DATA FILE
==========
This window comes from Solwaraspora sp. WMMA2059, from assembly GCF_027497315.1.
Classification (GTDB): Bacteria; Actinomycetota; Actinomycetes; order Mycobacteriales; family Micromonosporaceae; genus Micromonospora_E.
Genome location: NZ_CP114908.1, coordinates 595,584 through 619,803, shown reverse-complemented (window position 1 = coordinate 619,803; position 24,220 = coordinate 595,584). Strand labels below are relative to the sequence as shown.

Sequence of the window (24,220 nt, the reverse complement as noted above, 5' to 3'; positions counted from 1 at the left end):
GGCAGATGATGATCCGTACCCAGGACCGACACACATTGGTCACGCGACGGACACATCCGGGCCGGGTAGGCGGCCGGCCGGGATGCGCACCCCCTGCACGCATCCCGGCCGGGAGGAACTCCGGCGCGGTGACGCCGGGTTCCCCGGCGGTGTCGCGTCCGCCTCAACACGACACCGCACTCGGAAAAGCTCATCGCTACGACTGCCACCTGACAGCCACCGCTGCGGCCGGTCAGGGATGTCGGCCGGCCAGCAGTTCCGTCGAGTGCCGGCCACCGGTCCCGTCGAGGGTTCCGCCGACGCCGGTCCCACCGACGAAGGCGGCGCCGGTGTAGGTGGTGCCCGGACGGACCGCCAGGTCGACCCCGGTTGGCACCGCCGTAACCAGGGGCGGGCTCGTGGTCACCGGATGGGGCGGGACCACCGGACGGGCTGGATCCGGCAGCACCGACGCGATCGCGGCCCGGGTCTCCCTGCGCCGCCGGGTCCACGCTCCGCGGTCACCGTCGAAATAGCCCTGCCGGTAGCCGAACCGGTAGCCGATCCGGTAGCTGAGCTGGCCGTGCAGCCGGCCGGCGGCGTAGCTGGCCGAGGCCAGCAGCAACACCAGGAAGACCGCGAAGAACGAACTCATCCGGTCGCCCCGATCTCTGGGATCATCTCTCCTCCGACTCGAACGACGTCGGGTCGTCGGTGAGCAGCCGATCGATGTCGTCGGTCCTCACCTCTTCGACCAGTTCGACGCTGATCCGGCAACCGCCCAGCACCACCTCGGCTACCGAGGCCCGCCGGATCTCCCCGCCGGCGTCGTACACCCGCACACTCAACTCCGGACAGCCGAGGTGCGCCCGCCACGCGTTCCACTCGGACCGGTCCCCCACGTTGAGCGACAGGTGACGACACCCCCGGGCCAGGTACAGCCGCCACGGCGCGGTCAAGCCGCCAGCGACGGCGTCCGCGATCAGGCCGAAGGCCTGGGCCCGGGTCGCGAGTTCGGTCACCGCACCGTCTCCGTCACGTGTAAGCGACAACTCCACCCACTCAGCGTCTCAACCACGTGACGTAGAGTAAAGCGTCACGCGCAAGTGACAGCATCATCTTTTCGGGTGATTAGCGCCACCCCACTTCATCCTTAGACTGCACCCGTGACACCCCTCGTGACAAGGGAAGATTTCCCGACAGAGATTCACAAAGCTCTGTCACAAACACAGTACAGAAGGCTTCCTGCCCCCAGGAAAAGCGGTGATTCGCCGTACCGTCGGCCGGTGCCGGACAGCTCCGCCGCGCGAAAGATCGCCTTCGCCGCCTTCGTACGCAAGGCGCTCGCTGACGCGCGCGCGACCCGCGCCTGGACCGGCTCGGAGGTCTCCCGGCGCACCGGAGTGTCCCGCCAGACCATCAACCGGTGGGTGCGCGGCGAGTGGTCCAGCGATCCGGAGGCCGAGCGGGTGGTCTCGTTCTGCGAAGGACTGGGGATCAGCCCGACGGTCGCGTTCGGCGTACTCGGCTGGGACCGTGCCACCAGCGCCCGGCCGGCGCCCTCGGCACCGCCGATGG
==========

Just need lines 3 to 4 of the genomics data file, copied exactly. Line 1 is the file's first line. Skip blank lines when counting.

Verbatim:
Genome location: NZ_CP114908.1, coordinates 595,584 through 619,803, shown reverse-complemented (window position 1 = coordinate 619,803; position 24,220 = coordinate 595,584). Strand labels below are relative to the sequence as shown.

Sequence of the window (24,220 nt, the reverse complement as noted above, 5' to 3'; positions counted from 1 at the left end):